17 October – 21 October
The central bank governor behind one of the world’s biggest experiments with negative rates has declared their introduction “undramatic” even as many economists expect further cuts.
Europe’s steelmakers are urging EU leaders to take a tougher stance on unfair trade to help preserve the industry on the continent at a time when it is under pressure from cheap Chinese imports.
Four years ago, at a coffee shop just outside Kuala Lumpur, a young woman with a smartphone in her hand, looking a bit out of place, eagerly explained to local taxi drivers how to use a ride-hailing app. This is how Tan Hooi Ling started her business. The now 32-year-old is the co-founder and chief operating officer of Grab, the biggest ride-hailing mobile service provider in Southeast Asia, whose app has been downloaded more than 21m times in six countries.
The bad start to the day for UK government bonds has not improved, with yields on the country’s 10-year debt sweeping up to 1.2 per cent. (Yields rise when prices fall; today those yields are up by 0.105 percentage points.)
The Brazilian stock market is continuing to soar on expectations towards the economic reforms proposed by President Michel Temer.
UniCredit has priced the first ten-year bond from Italy’s banking sector this year, in a sign of appetite for longer-dated risk in European credit markets. The Italian lender is borrowing €1bn at a yield of just under 2.2 per cent. The senior unsecured bond is rated at triple B minus by Standard & Poor’s, and attracted orders of €1.6bn, reports Thomas Hale in London.
Uber and other ride-hailing services have fueled a surge in the number of self-employed drivers in the US. The figure more than doubled in four cities in tech-friendly California between 2012 and 2014. It grew by an average of 48 per cent across the US’s 50 largest cities, whereas conventional employment in the sector grew more slowly or declined.
European leaders will be asked to help salvage a stalled EU-Canada trade deal at a summit later this week after fruitless efforts to break the deadlock before a special meeting today.
In May, Peng Guangsheng stood in a long queue at the Gu’an county government office in Hebei province, near Beijing’s city limits. As a waidi ren or “outsider” from Suzhou in eastern China, Mr Peng needed special approval to buy a property in Gu’an and was restricted to one purchase.
The Chinese economy expanded at an annual rate of 6.7 per cent in the third quarter, in line with the government’s full-year target, but exacerbating fears of inflated corporate debt levels and overheated property markets.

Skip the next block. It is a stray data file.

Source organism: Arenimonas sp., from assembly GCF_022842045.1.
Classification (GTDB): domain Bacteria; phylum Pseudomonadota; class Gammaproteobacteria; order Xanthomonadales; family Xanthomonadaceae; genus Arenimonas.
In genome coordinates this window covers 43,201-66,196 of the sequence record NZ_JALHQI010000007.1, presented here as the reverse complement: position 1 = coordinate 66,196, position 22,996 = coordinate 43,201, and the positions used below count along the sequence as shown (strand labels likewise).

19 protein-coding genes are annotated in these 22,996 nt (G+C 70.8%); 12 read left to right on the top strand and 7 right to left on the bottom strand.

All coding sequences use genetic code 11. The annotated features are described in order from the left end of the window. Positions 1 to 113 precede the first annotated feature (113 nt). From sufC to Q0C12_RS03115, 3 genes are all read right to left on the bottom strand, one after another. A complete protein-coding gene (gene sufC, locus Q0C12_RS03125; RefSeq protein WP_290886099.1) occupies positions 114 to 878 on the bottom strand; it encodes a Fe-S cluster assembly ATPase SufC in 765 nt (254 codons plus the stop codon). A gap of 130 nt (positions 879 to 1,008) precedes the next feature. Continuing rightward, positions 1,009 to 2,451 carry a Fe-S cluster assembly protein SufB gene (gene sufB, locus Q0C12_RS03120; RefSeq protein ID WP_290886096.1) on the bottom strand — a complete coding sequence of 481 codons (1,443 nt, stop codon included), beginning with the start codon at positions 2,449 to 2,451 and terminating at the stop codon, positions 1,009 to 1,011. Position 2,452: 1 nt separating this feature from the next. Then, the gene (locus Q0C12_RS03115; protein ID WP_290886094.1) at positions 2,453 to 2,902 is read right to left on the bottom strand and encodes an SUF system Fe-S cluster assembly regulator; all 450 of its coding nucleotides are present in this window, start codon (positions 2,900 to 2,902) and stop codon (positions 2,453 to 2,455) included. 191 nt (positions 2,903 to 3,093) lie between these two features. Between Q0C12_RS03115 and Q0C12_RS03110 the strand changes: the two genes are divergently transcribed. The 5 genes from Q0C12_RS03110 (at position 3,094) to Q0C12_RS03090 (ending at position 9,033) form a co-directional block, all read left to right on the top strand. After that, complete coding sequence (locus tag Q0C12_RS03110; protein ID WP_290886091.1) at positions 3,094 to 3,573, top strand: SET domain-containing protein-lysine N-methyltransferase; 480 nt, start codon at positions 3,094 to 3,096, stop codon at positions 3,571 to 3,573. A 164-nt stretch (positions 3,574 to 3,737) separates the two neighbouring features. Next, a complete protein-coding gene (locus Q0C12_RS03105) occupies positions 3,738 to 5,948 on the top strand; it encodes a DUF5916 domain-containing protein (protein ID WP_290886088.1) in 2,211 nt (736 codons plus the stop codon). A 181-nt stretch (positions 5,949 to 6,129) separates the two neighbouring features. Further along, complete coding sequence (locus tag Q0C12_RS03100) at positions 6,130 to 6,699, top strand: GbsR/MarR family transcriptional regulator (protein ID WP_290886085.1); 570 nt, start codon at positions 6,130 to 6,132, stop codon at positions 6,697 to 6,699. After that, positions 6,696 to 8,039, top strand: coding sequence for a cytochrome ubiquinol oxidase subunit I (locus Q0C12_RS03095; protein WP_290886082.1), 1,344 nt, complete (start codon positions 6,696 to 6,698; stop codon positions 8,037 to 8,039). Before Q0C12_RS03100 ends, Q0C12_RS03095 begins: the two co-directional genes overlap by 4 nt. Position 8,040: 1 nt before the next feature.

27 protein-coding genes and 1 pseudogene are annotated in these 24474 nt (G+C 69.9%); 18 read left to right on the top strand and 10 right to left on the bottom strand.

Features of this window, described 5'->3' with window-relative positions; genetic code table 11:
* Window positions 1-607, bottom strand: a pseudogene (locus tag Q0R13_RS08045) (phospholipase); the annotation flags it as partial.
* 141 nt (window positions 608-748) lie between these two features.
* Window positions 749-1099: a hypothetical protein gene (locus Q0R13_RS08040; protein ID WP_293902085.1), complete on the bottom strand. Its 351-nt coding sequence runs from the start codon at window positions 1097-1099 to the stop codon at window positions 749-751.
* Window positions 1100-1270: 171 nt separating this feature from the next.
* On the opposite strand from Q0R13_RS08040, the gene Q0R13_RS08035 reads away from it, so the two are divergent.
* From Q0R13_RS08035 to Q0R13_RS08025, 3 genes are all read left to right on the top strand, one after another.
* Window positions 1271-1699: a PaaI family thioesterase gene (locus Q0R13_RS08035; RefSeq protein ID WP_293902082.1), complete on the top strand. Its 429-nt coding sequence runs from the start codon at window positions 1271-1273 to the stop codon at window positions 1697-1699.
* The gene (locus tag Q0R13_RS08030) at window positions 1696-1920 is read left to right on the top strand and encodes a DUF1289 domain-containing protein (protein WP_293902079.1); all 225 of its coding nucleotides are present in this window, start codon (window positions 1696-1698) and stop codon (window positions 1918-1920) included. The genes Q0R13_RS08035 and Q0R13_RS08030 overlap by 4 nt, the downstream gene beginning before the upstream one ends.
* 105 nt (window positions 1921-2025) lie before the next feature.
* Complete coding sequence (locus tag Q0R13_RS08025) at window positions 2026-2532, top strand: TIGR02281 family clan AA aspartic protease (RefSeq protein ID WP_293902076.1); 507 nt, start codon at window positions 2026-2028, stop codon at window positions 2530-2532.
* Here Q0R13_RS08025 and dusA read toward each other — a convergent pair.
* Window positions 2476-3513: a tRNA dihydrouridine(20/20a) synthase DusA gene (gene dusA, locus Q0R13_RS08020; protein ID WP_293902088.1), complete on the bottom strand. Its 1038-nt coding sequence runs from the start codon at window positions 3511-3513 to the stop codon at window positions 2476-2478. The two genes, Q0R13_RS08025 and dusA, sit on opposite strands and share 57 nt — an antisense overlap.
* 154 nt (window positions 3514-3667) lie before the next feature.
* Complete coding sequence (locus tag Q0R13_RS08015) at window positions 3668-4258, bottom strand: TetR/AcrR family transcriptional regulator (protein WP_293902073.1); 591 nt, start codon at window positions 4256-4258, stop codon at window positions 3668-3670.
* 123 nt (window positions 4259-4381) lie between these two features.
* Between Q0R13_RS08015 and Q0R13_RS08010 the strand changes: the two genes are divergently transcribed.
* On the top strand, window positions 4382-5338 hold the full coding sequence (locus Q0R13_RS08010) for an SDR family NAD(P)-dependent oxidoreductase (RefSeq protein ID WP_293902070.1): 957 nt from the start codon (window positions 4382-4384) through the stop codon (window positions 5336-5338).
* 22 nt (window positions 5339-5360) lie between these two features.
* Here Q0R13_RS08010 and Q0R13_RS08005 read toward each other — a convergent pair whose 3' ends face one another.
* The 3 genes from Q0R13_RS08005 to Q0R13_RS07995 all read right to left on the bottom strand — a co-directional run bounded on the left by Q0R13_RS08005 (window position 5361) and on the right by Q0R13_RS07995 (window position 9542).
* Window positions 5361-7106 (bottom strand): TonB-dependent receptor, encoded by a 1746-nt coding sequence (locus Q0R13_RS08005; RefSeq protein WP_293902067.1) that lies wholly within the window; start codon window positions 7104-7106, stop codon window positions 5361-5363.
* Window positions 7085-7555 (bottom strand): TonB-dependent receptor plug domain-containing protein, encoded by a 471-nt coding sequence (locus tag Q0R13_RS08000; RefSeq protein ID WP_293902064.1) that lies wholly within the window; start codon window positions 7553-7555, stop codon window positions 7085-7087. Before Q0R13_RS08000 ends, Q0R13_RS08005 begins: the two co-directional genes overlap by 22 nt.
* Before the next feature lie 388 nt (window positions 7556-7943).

Faltering starts to the new football season by Manchester United and Barcelona helped UK bookmaker Ladbrokes achieve a double-digit boost to revenues — its fourth consecutive quarter of growth.
Healthcare may be the worst performer on the S&P 500 so far this year, but on Tuesday it led the broad-based rally on the benchmark index. The S&P 500 healthcare sector rose 1.1 per cent and was the biggest gainer on the index after private health insurer UnitedHealth Group reported better than expected results that triggered a rally in shares of its rivals as well. Despite Tuesday’s gain however, healthcare is the only sector in the red so far this year, down 2.6 per cent.
Gold prices are back on the rise as investors become less convinced that the Federal Reserve will raise interest rates this year.
Sweden’s currency fell against the dollar for the seventh time in the past 10 trading days, providing further reason for its central bank not to ease interest rates at next week’s policy meeting despite surprising falls in inflation.
The head of the world’s biggest listed oil company and Opec’s most powerful member Saudi Arabia on Wednesday offered sharply differing views on the outlook for the oil market generic ventolin.
EU leaders warned that critical discussions in Brussels on Friday could determine the fate of Europe’s trade policy as they stepped up frantic efforts to persuade a regional parliament in Belgium to lift its veto on a deal with Canada.
Shares in Nintendo slumped on Friday morning in Tokyo as investors and gamers parsed the contents of a three-minute video that introduced the world to the company’s new games console, Switch — the weapon with which it plans to do battle with Sony and Microsoft.
Robust earnings from US financials have consolidated their status as the best performing major sector in the S&P this month and raised hopes that the broad market’s longest profit recession since the Great Recession is coming to a close.
Broadcasters Sky and ITV suffered on Thursday thanks to concerns about the outlook for television advertising. The companies became the two biggest fallers in the FTSE 100. Shares in Sky fell 3.6 per cent to close at 829p while ITV lost 3.7 per cent to 173p.